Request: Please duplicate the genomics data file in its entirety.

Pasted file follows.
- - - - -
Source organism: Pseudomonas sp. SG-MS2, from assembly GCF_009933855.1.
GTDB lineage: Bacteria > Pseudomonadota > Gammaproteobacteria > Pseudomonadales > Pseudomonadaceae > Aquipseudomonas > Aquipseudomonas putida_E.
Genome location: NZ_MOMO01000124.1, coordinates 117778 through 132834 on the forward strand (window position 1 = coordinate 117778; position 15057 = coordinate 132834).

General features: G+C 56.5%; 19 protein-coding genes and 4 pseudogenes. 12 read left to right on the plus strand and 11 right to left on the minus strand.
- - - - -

Source organism: Pseudomonas sp. SG-MS2, from assembly GCF_009933855.1.
GTDB lineage: Bacteria > Pseudomonadota > Gammaproteobacteria > Pseudomonadales > Pseudomonadaceae > Aquipseudomonas > Aquipseudomonas putida_E.
Genome location: NZ_MOMO01000124.1, coordinates 117778 through 132834 on the forward strand (window position 1 = coordinate 117778; position 15057 = coordinate 132834).

General features: G+C 56.5%; 19 protein-coding genes and 4 pseudogenes. 12 read left to right on the plus strand and 11 right to left on the minus strand.